Now the suggestion: Draft Steve Jobs (his health willing) to run a combined GM and Chrysler. After all, who has done a better job developing and marketing products consumers want to buy? Who has been more successful keeping the US ahead of other nations in competitive, technology-based markets? Mr. Jobs has also done right by his shareholders. GM and Chrysler have far too many product lines, most of which are uncompetitive. To compete in the global auto industry, they must develop Macs, iPods and iPhones with wheels. Rather than pouring billions of dollars into these failed companies, why not replace the current management with people capable of changing the way cars are designed, manufactured, powered and sold? I believe Mr. Jobs is the best choice to lead this effort.

As has been widely reported, Mr. Jobs has some health issues and it is possible that he may not be able to dedicate the time and effort required to put the US auto industry back on firm footing. Only Mr. Jobs knows if he is up to the task. If anyone can convince him to take this on, I suspect it’s you. Should Mr. Job’s be unable to take on the position, in my opinion, great technology leaders including John Chambers at Cisco Systems or Craig Barrett at Intel would also be worthy of your consideration. Both are great Americans and capable of leading the charge.

It is time for us to put tax payer money behind an executive capable of transforming the automotive industry. I respectfully submit that neither the current leadership behind these companies nor government officials are the answer. We need entrepreneurs, consumer product savants and creative managers capable of effecting change. We need great leaders who can transform cars into computers rather than horse-less carriages. You were elected to the Presidency based on a mandate for change. Making the necessary moves to transform the US auto industry would be a great way to walk the walk. This challenge is a once in a lifetime opportunity to save hundreds of thousands of jobs, hundreds of billions in future GDP, and prevent further deterioration of our nation’s manufacturing sector. This is the time for great Americans to be called upon to serve. I can think of no better leader than Steve Jobs to support America in this time of national crisis. President Obama, I urge you to seriously consider recruiting Mr. Jobs to manage the revitalization of the US auto industry that is so desperately needed. Thank you for your consideration of this suggestion.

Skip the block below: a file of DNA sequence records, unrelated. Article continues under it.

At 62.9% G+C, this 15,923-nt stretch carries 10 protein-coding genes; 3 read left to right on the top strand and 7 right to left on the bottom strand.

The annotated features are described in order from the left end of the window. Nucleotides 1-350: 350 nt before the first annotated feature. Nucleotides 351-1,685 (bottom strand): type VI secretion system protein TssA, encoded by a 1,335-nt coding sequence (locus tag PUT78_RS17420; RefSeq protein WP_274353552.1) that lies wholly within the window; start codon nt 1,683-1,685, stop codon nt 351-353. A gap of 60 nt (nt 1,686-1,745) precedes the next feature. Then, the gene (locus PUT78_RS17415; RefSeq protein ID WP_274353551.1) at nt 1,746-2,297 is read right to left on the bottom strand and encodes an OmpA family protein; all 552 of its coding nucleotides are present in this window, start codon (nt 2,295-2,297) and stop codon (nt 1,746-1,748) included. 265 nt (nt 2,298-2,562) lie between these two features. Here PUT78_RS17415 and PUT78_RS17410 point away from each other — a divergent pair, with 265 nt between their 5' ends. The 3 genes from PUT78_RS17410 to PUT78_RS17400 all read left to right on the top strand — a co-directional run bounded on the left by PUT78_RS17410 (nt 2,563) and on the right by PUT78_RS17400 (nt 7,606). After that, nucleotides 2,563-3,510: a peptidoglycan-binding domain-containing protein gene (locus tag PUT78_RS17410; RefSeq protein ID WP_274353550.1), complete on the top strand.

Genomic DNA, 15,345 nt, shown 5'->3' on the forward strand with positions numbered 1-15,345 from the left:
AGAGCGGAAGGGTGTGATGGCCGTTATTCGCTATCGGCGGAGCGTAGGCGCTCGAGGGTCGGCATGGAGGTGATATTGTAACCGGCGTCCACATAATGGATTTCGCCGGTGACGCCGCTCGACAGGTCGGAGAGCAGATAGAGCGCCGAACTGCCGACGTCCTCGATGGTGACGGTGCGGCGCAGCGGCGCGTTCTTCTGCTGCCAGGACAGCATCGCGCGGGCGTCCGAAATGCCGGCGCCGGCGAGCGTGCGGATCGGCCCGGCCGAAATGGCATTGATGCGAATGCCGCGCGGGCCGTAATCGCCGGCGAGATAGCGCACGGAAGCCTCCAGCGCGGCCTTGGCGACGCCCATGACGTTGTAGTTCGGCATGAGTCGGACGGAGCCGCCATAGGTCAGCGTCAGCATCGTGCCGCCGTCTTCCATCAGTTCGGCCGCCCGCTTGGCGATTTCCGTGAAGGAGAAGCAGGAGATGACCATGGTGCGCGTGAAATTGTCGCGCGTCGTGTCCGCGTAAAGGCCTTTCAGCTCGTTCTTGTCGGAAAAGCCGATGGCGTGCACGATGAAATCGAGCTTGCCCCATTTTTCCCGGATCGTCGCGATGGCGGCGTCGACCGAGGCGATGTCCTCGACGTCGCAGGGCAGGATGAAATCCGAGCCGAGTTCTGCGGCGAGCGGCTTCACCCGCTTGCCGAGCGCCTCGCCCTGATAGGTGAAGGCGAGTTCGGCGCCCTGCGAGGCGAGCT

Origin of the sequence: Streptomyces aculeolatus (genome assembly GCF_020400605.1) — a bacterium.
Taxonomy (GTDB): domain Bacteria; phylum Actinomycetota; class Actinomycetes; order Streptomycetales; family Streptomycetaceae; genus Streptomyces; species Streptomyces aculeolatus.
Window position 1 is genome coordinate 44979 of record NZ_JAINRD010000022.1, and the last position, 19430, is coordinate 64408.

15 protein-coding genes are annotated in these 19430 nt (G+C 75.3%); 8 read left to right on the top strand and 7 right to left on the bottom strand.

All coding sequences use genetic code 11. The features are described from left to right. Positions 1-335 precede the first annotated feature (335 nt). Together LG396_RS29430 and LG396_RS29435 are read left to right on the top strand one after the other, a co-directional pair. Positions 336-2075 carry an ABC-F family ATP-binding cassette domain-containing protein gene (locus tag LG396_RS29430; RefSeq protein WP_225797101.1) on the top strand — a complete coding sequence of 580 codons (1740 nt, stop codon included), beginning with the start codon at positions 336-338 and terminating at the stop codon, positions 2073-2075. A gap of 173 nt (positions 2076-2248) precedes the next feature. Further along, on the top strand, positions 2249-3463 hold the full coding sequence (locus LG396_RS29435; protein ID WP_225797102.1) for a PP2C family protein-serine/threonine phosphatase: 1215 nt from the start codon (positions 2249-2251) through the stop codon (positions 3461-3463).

Respectfully yours,

Todd Dagres,
Founder and General Partner,
Spark Capital

A esperança de Todd é que a personalidade de Jobs seria fundamental para agregar design e uma liderança de produtos que, juntos, ajudariam a levar a GM e a Chrysler ao estado de glória em que uma vez estiveram.

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Será que, um dia, ainda veremos um iCar, iMo ou iChange se tornarem realidade? 😀

[Dica do Matheus Loures e do Felipe Torres, obrigado!]